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Choosing the Best Extracurricular Activities

Now that school is in full swing, many kids and parents have started to think about extracurricular activities. Which ones look best on a transcript? Which ones are likely to result in scholarship money? Which ones are ďmust havesĒ for top-tier schools? It is not unusual in our competitive age for the most motivated teens to begin considering their extracurriculars while still in junior high. If one goes overboard, though, the process can quickly become overwhelming and even somewhat frightening.

Relax! While there is no set formula for extracurricular success, there are certain tips that can help your son maximize the impact of his extracurricular activities, while still allowing him to enjoy other aspects of his high school years.

First, there is no magic list of extracurricular activities that will make your son a lock for the school of his choice. He may hear it at school. You may hear it from your friends, but admissions counselors seem to universally agree that such is just not the case. Rather, all colleges are trying to build a diverse student body. Thus, there is no one best formula for admissions success. After all, at top-tier schools just about every student is in National Honor Society in high school. At some schools (like Rice University where I attended graduate school), it truly seems like every single kid was class valedictorian in high school. At these schools, then, it becomes even more important to differentiate oneself in order to stand out to admissions counselors.

So what does a kid who wants to get into a good school (and possibly score some scholarship money) do? Definitely do join all of the honor societies for which he qualifies. Just because every other kid heís competing against for admissions and scholarships belongs to the same societies does not mean that he can afford to eschew them. The key is to branch out further. While joining the numismatic (coin collecting) society just because it sounds intelligent and slightly esoteric may seem like a good idea to your son, it is only a good idea if he has a genuine passion for coins. Admissions counselors are well-trained to see through students who join things just because it ďlooks good on a transcript.Ē If your student is lucky enough to score an interview for either admissions or a scholarship, it will become evident to the interviewer almost immediately if your son has joined clubs for no other reason than to fill out a transcript.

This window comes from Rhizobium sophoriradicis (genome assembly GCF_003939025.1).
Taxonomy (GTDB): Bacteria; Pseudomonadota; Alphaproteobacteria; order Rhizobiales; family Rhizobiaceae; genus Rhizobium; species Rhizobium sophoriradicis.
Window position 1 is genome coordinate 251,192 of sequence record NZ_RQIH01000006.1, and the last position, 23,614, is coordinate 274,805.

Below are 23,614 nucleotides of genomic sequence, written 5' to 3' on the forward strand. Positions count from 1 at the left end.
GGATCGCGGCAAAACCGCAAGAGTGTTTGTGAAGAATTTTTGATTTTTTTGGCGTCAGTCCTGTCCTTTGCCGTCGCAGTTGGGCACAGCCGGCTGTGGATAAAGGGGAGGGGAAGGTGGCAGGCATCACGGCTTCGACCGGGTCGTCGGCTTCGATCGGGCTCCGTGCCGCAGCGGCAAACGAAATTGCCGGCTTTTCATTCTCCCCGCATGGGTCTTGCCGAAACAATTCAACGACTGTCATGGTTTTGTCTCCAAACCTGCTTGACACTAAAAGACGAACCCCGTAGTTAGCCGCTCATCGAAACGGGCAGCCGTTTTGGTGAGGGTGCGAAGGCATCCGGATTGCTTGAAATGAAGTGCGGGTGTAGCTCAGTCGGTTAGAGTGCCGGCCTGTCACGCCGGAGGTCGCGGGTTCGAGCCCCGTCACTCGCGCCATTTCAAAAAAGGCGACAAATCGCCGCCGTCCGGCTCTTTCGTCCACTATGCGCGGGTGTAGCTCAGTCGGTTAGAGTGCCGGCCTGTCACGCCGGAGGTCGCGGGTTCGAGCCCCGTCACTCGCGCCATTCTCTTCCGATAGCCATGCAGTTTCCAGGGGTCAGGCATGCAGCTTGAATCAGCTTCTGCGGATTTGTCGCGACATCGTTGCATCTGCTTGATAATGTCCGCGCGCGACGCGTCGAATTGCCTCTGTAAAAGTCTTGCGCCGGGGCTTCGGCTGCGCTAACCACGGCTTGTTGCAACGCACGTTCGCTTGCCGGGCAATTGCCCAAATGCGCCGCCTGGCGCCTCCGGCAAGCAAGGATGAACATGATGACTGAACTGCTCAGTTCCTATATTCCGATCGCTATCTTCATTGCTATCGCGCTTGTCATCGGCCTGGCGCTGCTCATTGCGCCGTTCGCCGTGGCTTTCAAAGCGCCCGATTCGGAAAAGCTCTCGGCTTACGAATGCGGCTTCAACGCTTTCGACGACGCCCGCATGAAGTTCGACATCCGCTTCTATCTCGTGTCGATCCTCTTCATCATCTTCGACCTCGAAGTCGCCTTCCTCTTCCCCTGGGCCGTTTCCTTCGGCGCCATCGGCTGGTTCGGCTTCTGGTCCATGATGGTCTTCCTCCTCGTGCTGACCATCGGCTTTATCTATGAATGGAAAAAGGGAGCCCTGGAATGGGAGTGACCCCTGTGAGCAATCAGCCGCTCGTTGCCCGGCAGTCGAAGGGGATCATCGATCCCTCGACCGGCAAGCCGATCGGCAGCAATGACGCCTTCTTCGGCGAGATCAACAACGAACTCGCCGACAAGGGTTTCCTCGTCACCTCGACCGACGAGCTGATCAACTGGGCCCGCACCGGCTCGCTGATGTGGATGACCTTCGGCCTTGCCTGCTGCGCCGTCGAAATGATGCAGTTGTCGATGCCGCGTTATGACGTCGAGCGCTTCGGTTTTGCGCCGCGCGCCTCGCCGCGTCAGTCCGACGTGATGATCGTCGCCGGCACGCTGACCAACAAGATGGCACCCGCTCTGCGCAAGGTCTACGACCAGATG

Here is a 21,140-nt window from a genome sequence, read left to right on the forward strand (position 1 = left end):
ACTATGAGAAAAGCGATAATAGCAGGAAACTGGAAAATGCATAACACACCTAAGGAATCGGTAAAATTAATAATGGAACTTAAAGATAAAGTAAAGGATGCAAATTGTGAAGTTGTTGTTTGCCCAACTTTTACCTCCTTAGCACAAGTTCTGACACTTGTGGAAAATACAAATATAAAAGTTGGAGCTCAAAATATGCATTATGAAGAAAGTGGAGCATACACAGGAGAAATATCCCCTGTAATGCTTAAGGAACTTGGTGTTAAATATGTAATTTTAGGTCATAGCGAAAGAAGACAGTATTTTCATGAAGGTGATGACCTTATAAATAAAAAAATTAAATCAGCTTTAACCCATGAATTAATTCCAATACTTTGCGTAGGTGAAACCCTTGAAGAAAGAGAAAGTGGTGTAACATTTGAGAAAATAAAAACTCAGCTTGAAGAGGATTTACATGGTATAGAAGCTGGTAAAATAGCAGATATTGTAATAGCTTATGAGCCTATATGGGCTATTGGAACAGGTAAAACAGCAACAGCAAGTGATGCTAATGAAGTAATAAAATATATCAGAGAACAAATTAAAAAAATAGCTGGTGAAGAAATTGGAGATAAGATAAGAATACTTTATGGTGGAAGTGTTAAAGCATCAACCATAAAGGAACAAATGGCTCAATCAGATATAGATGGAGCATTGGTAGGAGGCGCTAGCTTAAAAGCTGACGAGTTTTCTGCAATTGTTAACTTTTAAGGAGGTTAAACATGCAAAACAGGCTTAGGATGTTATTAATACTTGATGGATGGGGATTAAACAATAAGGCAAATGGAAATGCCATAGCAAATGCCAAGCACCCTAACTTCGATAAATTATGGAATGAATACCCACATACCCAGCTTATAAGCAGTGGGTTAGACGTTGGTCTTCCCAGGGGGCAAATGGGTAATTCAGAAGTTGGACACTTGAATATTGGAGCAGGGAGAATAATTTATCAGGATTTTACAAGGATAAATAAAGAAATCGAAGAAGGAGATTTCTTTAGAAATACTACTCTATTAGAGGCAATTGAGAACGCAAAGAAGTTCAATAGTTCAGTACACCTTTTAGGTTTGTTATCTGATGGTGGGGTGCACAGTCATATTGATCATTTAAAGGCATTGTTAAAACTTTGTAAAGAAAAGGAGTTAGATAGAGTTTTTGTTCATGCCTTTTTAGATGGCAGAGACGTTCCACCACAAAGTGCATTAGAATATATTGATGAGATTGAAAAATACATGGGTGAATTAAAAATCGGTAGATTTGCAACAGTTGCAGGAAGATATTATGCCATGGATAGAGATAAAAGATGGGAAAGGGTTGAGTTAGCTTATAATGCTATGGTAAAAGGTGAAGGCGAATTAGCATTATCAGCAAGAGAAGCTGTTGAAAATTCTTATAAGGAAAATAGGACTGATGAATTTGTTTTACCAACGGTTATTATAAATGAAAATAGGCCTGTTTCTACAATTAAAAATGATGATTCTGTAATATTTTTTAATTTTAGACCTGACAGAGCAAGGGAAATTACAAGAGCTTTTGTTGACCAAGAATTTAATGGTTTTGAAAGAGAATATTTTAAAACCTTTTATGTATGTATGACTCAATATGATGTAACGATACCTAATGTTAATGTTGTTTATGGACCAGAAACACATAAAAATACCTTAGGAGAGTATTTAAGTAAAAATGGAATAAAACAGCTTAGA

Your son should engage in extracurricular activities for which he has a passion. Obviously, boys who are in high school athletics donít always have much time for anything else, but admissions counselors consider that when weighing their transcripts against other students'. It is different for boys who may only have one extracurricular activity that takes up minimal afterschool time. Those teens may well want to find something about which they care, and then either join or form a related organization.

Further, extracurricular activities donít have to revolve around school. If your son is an active volunteer for, for example, a senior citizensí home, there is no reason to worry that it is not directly related to school. In many ways it is the better activity, as such volunteering demonstrates that your son is community minded.

Finally, donít let the issue of extracurricular activities cause you and your son too much stress. In the final analysis, it truly is grades that are most important to colleges. If your sonís grades are not up to par for his college of choice, he should spend his time raising them, rather than worrying about which clubs and organizations to join. Donít wait until your sonís senior year to begin thinking about what his transcript looks like. Start considering the issue now, make a four-year plan, and give yourself permission to enjoy your sonís high school years.
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Content copyright © 2015 by Laura Delgado, Ph.D.. All rights reserved.
This content was written by Laura Delgado, Ph.D.. If you wish to use this content in any manner, you need written permission. Contact Laura Delgado, Ph.D. for details.


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